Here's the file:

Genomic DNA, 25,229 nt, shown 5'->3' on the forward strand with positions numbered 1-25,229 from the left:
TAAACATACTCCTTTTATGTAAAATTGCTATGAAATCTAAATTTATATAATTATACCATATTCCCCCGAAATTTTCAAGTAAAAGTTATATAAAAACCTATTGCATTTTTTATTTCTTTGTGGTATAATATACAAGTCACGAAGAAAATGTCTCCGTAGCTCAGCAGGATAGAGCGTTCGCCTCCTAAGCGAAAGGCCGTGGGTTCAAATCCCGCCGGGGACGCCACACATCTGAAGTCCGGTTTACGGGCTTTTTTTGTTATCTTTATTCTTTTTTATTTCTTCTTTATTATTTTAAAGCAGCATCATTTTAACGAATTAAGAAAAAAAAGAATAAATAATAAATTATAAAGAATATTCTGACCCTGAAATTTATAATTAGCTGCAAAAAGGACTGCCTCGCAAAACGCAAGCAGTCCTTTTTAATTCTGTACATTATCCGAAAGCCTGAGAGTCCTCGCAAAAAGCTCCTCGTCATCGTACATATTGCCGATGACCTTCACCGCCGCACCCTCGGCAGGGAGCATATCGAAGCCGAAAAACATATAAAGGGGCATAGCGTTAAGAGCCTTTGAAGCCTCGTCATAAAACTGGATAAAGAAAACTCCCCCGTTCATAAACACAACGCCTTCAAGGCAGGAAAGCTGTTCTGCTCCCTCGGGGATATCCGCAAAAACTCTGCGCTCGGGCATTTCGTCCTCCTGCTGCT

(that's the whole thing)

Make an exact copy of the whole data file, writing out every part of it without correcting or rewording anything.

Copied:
Genomic DNA, 25,229 nt, shown 5'->3' on the forward strand with positions numbered 1-25,229 from the left:
TAAACATACTCCTTTTATGTAAAATTGCTATGAAATCTAAATTTATATAATTATACCATATTCCCCCGAAATTTTCAAGTAAAAGTTATATAAAAACCTATTGCATTTTTTATTTCTTTGTGGTATAATATACAAGTCACGAAGAAAATGTCTCCGTAGCTCAGCAGGATAGAGCGTTCGCCTCCTAAGCGAAAGGCCGTGGGTTCAAATCCCGCCGGGGACGCCACACATCTGAAGTCCGGTTTACGGGCTTTTTTTGTTATCTTTATTCTTTTTTATTTCTTCTTTATTATTTTAAAGCAGCATCATTTTAACGAATTAAGAAAAAAAAGAATAAATAATAAATTATAAAGAATATTCTGACCCTGAAATTTATAATTAGCTGCAAAAAGGACTGCCTCGCAAAACGCAAGCAGTCCTTTTTAATTCTGTACATTATCCGAAAGCCTGAGAGTCCTCGCAAAAAGCTCCTCGTCATCGTACATATTGCCGATGACCTTCACCGCCGCACCCTCGGCAGGGAGCATATCGAAGCCGAAAAACATATAAAGGGGCATAGCGTTAAGAGCCTTTGAAGCCTCGTCATAAAACTGGATAAAGAAAACTCCCCCGTTCATAAACACAACGCCTTCAAGGCAGGAAAGCTGTTCTGCTCCCTCGGGGATATCCGCAAAAACTCTGCGCTCGGGCATTTCGTCCTCCTGCTGCT